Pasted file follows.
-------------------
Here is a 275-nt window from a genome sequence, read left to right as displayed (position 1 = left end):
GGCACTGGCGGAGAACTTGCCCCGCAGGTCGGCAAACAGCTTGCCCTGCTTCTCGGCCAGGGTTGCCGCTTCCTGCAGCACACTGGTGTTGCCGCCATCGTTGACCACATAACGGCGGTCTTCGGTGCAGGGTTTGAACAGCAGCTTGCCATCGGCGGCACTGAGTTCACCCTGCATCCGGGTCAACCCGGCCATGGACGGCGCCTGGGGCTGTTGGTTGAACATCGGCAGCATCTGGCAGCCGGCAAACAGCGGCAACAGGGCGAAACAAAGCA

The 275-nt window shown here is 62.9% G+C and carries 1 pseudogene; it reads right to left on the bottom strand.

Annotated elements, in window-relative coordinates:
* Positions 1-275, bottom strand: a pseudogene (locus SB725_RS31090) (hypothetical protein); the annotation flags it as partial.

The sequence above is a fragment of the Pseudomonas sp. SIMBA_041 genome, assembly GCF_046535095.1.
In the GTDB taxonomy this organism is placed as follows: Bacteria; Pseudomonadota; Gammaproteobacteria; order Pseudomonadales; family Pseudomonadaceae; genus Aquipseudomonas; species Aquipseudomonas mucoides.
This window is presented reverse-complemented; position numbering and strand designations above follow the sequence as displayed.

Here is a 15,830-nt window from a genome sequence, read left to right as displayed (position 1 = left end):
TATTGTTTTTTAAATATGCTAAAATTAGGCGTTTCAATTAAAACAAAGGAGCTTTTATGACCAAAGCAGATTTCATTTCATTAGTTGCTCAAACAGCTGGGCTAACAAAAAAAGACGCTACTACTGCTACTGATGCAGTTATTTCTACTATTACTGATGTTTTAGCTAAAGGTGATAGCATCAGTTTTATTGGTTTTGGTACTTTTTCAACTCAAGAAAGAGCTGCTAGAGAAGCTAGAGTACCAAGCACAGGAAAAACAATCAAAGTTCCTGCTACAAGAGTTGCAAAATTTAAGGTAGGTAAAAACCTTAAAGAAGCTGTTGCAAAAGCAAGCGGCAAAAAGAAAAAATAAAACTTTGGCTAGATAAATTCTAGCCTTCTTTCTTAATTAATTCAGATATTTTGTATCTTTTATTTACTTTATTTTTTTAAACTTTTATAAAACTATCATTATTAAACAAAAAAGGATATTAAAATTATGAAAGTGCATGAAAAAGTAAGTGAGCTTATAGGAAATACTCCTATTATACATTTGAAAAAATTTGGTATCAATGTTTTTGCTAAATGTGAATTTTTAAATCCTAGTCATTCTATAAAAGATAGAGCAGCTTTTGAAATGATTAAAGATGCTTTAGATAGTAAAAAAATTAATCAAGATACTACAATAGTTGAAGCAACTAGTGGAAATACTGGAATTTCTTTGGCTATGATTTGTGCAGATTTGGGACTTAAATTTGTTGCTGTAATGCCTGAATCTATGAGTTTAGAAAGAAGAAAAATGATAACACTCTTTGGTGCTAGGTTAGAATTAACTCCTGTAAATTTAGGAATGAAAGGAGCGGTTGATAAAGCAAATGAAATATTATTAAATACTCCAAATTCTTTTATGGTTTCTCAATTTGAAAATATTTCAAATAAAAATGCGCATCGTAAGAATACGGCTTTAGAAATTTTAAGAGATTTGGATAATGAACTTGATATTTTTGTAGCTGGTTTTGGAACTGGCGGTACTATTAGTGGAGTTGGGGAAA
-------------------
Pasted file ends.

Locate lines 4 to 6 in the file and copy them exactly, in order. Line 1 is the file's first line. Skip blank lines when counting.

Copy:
Annotated elements, in window-relative coordinates:
* Positions 1-275, bottom strand: a pseudogene (locus SB725_RS31090) (hypothetical protein); the annotation flags it as partial.

The sequence above is a fragment of the Pseudomonas sp. SIMBA_041 genome, assembly GCF_046535095.1.